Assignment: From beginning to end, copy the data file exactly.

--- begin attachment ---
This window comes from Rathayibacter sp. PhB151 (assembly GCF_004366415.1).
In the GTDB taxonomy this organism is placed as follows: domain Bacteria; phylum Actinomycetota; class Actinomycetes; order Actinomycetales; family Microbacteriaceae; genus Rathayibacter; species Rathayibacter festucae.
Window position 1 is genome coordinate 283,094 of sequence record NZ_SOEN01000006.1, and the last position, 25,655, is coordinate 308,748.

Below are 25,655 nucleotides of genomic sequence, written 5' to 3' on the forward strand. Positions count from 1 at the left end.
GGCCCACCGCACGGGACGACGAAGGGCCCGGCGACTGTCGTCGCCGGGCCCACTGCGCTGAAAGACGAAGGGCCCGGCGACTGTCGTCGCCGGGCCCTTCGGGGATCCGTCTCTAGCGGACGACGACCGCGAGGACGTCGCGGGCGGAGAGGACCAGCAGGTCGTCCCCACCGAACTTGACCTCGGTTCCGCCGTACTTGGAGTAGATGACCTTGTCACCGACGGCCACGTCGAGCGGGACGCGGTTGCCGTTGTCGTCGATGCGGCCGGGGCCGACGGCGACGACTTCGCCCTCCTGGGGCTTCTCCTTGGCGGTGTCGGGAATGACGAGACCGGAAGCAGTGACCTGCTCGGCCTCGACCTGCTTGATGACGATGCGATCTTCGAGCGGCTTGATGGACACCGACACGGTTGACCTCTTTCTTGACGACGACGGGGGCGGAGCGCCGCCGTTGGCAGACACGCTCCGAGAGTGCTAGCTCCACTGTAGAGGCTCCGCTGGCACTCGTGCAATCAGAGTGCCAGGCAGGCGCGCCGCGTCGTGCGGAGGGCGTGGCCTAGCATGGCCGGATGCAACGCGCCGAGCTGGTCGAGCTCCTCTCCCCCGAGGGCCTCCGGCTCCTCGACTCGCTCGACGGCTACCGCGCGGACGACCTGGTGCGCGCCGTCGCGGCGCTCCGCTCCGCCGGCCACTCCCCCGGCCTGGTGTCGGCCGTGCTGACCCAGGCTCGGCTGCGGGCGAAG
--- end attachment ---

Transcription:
This window comes from Rathayibacter sp. PhB151 (assembly GCF_004366415.1).
In the GTDB taxonomy this organism is placed as follows: domain Bacteria; phylum Actinomycetota; class Actinomycetes; order Actinomycetales; family Microbacteriaceae; genus Rathayibacter; species Rathayibacter festucae.
Window position 1 is genome coordinate 283,094 of sequence record NZ_SOEN01000006.1, and the last position, 25,655, is coordinate 308,748.

Below are 25,655 nucleotides of genomic sequence, written 5' to 3' on the forward strand. Positions count from 1 at the left end.
GGCCCACCGCACGGGACGACGAAGGGCCCGGCGACTGTCGTCGCCGGGCCCACTGCGCTGAAAGACGAAGGGCCCGGCGACTGTCGTCGCCGGGCCCTTCGGGGATCCGTCTCTAGCGGACGACGACCGCGAGGACGTCGCGGGCGGAGAGGACCAGCAGGTCGTCCCCACCGAACTTGACCTCGGTTCCGCCGTACTTGGAGTAGATGACCTTGTCACCGACGGCCACGTCGAGCGGGACGCGGTTGCCGTTGTCGTCGATGCGGCCGGGGCCGACGGCGACGACTTCGCCCTCCTGGGGCTTCTCCTTGGCGGTGTCGGGAATGACGAGACCGGAAGCAGTGACCTGCTCGGCCTCGACCTGCTTGATGACGATGCGATCTTCGAGCGGCTTGATGGACACCGACACGGTTGACCTCTTTCTTGACGACGACGGGGGCGGAGCGCCGCCGTTGGCAGACACGCTCCGAGAGTGCTAGCTCCACTGTAGAGGCTCCGCTGGCACTCGTGCAATCAGAGTGCCAGGCAGGCGCGCCGCGTCGTGCGGAGGGCGTGGCCTAGCATGGCCGGATGCAACGCGCCGAGCTGGTCGAGCTCCTCTCCCCCGAGGGCCTCCGGCTCCTCGACTCGCTCGACGGCTACCGCGCGGACGACCTGGTGCGCGCCGTCGCGGCGCTCCGCTCCGCCGGCCACTCCCCCGGCCTGGTGTCGGCCGTGCTGACCCAGGCTCGGCTGCGGGCGAAG